Some days it just doesn’t pay to get up in the morning. President Bush must have felt that way on a growing number of occasions in the last four years as he has watched his presidency slip into the depths of a faltering economy, two wars that have gone on far too long, his administration’s miserable failure in dealing with two hurricanes that nearly wiped out a huge swath of the Gulf Coast, and approval ratings so low they cost his party much of its vitality.
He even told ABC’s nightly news anchor, Charlie Gibson, recently that he wasn’t prepared to be a wartime president and regretted that intelligence failures led him into bad assumptions about weapons of mass destruction in Iraq.
Friends of the beleaguered president have been looking around for something indisputably positive in his tenure to pass on to history and they think they have found one. They contend that there will be at least some historical redemption for Bush in the fact the last seven years have been free of successful terrorist incursions despite long-term predictions to the contrary following the horror of Sept. 11, 2001. In addition they say that the nation’s readiness to deal with such an incident, even those involving weapons of mass destruction, are a thousand times improved over that traumatic day because of the president’s stubborn refusal to be swayed by those who claim his remedies often have gone too far.
So Homeland Security Secretary Michael Chertoff started off a session with reporters recently paying tribute to "the president’s leadership" in the war on terrorism. At the same time he praised the accuracy of a report last week that cited an increasing threat of nuclear or biological attack on the United States both at home and abroad. He said much more has to be done if the nation’s safety is to be maintained. It all had the aspect of man who fell off a 10-story building and was heard to say as he passed each floor, "well, so far so good."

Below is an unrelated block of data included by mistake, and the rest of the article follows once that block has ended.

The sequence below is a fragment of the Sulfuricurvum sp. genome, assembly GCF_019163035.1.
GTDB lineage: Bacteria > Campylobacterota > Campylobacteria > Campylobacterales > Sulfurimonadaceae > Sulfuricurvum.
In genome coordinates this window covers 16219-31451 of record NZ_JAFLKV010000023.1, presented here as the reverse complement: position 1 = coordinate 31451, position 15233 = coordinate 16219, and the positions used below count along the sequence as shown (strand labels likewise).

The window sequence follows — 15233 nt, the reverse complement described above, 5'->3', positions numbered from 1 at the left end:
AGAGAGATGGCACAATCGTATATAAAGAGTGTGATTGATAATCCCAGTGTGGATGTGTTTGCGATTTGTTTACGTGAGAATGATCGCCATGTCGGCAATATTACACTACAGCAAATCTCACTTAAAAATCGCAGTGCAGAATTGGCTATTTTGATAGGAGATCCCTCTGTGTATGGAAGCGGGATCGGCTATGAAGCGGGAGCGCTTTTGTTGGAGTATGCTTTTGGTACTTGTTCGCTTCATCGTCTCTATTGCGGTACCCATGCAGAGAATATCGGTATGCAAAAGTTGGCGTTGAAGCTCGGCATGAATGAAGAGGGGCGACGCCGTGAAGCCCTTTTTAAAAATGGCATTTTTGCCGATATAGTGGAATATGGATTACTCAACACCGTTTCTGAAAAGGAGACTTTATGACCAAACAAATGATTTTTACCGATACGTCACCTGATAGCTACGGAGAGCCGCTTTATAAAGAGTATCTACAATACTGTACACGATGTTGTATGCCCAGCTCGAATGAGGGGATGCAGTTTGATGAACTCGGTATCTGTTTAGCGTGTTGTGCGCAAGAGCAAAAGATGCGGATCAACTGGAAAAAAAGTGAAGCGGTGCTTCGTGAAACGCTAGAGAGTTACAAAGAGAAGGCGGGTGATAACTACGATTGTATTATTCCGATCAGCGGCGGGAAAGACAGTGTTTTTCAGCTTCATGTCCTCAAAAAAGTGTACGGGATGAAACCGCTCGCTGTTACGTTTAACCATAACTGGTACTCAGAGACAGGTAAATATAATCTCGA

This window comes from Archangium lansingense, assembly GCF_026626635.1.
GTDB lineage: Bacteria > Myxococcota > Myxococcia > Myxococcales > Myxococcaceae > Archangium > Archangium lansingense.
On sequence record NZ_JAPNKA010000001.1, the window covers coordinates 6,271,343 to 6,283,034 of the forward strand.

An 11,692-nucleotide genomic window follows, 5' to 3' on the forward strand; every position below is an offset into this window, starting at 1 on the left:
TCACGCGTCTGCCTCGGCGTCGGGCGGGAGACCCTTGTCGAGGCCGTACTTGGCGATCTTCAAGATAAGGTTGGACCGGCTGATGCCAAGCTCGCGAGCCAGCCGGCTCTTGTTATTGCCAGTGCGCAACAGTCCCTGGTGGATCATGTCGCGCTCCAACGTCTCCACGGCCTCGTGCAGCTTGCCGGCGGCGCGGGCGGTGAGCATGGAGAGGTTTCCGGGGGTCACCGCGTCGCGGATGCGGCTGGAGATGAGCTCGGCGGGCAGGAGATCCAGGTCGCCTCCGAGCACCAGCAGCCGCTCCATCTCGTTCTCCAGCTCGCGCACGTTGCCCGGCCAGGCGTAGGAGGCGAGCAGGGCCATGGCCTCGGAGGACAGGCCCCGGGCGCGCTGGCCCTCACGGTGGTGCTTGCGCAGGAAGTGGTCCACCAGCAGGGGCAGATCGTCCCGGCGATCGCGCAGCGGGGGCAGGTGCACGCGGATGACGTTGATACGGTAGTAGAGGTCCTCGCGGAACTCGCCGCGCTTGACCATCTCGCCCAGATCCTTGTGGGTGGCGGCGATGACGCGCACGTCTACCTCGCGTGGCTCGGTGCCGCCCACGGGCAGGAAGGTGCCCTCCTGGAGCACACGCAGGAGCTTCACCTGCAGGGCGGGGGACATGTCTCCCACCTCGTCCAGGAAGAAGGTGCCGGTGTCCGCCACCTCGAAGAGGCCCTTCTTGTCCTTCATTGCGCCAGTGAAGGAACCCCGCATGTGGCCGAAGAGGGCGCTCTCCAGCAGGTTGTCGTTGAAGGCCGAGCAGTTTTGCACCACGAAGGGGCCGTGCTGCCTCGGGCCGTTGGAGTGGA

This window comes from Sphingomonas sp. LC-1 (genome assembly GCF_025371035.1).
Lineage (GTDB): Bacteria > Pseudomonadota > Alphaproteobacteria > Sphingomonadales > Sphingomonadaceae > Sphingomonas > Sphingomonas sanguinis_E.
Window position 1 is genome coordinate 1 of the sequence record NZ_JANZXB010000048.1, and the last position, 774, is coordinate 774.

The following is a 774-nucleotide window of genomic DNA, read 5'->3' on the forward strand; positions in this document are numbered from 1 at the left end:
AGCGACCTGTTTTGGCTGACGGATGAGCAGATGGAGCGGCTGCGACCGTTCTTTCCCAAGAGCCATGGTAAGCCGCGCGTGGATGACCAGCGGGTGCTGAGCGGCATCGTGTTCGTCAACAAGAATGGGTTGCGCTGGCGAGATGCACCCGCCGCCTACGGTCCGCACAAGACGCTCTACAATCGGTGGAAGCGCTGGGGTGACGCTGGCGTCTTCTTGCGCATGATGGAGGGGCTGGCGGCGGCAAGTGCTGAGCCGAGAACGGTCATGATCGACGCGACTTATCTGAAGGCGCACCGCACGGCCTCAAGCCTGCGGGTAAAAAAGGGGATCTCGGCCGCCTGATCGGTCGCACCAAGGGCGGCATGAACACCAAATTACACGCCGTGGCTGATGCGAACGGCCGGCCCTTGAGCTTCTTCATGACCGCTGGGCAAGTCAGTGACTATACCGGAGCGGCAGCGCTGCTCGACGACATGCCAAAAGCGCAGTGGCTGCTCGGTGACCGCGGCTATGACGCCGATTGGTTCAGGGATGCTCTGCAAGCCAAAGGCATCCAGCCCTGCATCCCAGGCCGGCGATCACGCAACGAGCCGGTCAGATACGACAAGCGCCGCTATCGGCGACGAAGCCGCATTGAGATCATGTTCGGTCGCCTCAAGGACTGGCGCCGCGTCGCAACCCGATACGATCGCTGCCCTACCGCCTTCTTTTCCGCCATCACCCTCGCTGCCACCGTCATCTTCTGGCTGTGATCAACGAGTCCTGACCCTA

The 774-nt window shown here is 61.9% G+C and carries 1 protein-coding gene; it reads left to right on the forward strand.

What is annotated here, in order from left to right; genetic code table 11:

Does Chertoff, a former federal judge, agree that there have been valid criticisms of the White House’s policies for dealing with the terrorist threat, that aspects of the Patriot Act and the use of long banned interrogation methods have tarnished the American image? One doesn’t get everything right in these matters, he said, when "your house is on fire" you do what you can to save it. In hindsight critics might say you would have done better to run through this door or that, but you had to do the best possible at the time.
Bush’s unrelenting detractors argue that the fact terrorist activity here has been relatively benign during the years following the attacks on the World Trade Center and the Pentagon and the downing by brave passengers of an airliner on its way to do even more harm is mostly just luck. But that is as unfair as it is untrue because it diminishes the role the president’s policies, like them or not, have played in thwarting further assaults on U.S. soil by al Qaeda and other groups.
The heightened awareness of most local, state and national security forces here is in sharp contrast, for instance, to those in India where only 10 men were able to kill more than 170, wound more than 300 and hold a city of 15 million at bay for nearly three days. Adding to the shame of India’s lack of preparedness was the disclosure that the nation’s authorities had been warned of a pending attack by sea.
One might challenge contentions that Bush should get credit for the absence of major terrorist activity at home. But to do so would be to deny the long-held belief that what happens on a president’s watch accrues to him either favorably or unfavorably. The historic balance sheet for Bush is heavily weighted toward the debit side. It might just be that this important asset –a hiatus in domestic horror –will help to some degree to offset the negatives.
(E-mail Dan K. Thomasson, former editor of the Scripps Howard News Service, at thomassondan(at)aol.com.)